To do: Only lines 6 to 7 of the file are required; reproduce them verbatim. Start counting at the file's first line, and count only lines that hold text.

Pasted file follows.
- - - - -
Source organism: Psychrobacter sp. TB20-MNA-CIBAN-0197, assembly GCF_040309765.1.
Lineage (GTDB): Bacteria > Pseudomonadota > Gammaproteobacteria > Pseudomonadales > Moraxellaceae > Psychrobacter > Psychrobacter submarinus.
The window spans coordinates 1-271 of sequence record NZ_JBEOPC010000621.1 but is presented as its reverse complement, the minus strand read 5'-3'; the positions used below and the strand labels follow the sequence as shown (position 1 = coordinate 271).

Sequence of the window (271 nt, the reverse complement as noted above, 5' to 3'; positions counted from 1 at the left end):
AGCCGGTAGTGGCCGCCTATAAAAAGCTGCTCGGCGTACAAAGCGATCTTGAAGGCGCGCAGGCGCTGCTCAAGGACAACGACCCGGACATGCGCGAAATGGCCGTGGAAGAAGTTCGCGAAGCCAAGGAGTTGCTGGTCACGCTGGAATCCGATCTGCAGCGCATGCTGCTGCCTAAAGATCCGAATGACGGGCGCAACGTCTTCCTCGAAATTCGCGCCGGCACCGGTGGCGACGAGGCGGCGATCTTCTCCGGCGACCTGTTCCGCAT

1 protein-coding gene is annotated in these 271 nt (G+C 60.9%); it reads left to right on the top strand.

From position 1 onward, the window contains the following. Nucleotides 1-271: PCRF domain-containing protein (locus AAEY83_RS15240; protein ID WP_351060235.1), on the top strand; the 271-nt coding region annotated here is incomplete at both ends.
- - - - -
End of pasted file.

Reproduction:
1 protein-coding gene is annotated in these 271 nt (G+C 60.9%); it reads left to right on the top strand.

From position 1 onward, the window contains the following. Nucleotides 1-271: PCRF domain-containing protein (locus AAEY83_RS15240; protein ID WP_351060235.1), on the top strand; the 271-nt coding region annotated here is incomplete at both ends.